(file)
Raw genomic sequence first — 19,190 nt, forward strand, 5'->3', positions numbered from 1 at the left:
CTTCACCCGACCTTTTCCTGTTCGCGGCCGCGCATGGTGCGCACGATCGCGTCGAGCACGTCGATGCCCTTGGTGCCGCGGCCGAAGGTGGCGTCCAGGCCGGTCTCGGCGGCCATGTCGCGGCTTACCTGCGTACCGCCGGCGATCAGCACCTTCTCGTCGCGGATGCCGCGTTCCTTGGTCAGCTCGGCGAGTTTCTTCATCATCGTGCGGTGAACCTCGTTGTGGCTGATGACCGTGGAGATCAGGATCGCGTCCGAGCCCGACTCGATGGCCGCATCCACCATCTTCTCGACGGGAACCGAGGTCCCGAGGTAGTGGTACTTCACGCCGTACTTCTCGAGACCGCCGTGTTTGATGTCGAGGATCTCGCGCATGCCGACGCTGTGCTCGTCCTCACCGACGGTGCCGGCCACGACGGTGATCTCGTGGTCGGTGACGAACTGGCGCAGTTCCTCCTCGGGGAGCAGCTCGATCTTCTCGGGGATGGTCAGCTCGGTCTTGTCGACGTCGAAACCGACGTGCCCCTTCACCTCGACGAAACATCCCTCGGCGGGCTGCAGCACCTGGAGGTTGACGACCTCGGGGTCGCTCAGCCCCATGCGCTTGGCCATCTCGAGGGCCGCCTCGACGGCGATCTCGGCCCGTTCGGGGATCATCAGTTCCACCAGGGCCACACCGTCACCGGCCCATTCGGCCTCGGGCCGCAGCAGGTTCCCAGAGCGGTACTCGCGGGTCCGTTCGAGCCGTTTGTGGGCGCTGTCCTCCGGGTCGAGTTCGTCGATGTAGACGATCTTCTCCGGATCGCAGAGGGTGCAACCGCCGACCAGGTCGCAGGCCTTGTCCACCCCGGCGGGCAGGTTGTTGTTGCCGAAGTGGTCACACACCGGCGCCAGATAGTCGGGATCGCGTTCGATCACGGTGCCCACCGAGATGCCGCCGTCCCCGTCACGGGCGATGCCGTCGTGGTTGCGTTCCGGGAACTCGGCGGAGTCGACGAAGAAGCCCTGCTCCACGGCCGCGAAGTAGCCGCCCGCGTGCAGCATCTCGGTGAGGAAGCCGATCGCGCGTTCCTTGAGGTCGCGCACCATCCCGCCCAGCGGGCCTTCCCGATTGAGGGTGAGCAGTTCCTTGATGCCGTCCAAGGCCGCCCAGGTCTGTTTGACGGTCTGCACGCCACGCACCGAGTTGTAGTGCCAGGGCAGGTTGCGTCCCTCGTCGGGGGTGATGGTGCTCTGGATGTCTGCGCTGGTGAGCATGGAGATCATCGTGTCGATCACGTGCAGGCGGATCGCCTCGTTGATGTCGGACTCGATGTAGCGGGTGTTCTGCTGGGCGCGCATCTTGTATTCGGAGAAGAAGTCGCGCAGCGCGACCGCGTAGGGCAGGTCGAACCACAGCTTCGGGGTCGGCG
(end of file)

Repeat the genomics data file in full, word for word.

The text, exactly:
Raw genomic sequence first — 19,190 nt, forward strand, 5'->3', positions numbered from 1 at the left:
CTTCACCCGACCTTTTCCTGTTCGCGGCCGCGCATGGTGCGCACGATCGCGTCGAGCACGTCGATGCCCTTGGTGCCGCGGCCGAAGGTGGCGTCCAGGCCGGTCTCGGCGGCCATGTCGCGGCTTACCTGCGTACCGCCGGCGATCAGCACCTTCTCGTCGCGGATGCCGCGTTCCTTGGTCAGCTCGGCGAGTTTCTTCATCATCGTGCGGTGAACCTCGTTGTGGCTGATGACCGTGGAGATCAGGATCGCGTCCGAGCCCGACTCGATGGCCGCATCCACCATCTTCTCGACGGGAACCGAGGTCCCGAGGTAGTGGTACTTCACGCCGTACTTCTCGAGACCGCCGTGTTTGATGTCGAGGATCTCGCGCATGCCGACGCTGTGCTCGTCCTCACCGACGGTGCCGGCCACGACGGTGATCTCGTGGTCGGTGACGAACTGGCGCAGTTCCTCCTCGGGGAGCAGCTCGATCTTCTCGGGGATGGTCAGCTCGGTCTTGTCGACGTCGAAACCGACGTGCCCCTTCACCTCGACGAAACATCCCTCGGCGGGCTGCAGCACCTGGAGGTTGACGACCTCGGGGTCGCTCAGCCCCATGCGCTTGGCCATCTCGAGGGCCGCCTCGACGGCGATCTCGGCCCGTTCGGGGATCATCAGTTCCACCAGGGCCACACCGTCACCGGCCCATTCGGCCTCGGGCCGCAGCAGGTTCCCAGAGCGGTACTCGCGGGTCCGTTCGAGCCGTTTGTGGGCGCTGTCCTCCGGGTCGAGTTCGTCGATGTAGACGATCTTCTCCGGATCGCAGAGGGTGCAACCGCCGACCAGGTCGCAGGCCTTGTCCACCCCGGCGGGCAGGTTGTTGTTGCCGAAGTGGTCACACACCGGCGCCAGATAGTCGGGATCGCGTTCGATCACGGTGCCCACCGAGATGCCGCCGTCCCCGTCACGGGCGATGCCGTCGTGGTTGCGTTCCGGGAACTCGGCGGAGTCGACGAAGAAGCCCTGCTCCACGGCCGCGAAGTAGCCGCCCGCGTGCAGCATCTCGGTGAGGAAGCCGATCGCGCGTTCCTTGAGGTCGCGCACCATCCCGCCCAGCGGGCCTTCCCGATTGAGGGTGAGCAGTTCCTTGATGCCGTCCAAGGCCGCCCAGGTCTGTTTGACGGTCTGCACGCCACGCACCGAGTTGTAGTGCCAGGGCAGGTTGCGTCCCTCGTCGGGGGTGATGGTGCTCTGGATGTCTGCGCTGGTGAGCATGGAGATCATCGTGTCGATCACGTGCAGGCGGATCGCCTCGTTGATGTCGGACTCGATGTAGCGGGTGTTCTGCTGGGCGCGCATCTTGTATTCGGAGAAGAAGTCGCGCAGCGCGACCGCGTAGGGCAGGTCGAACCACAGCTTCGGGGTCGGCG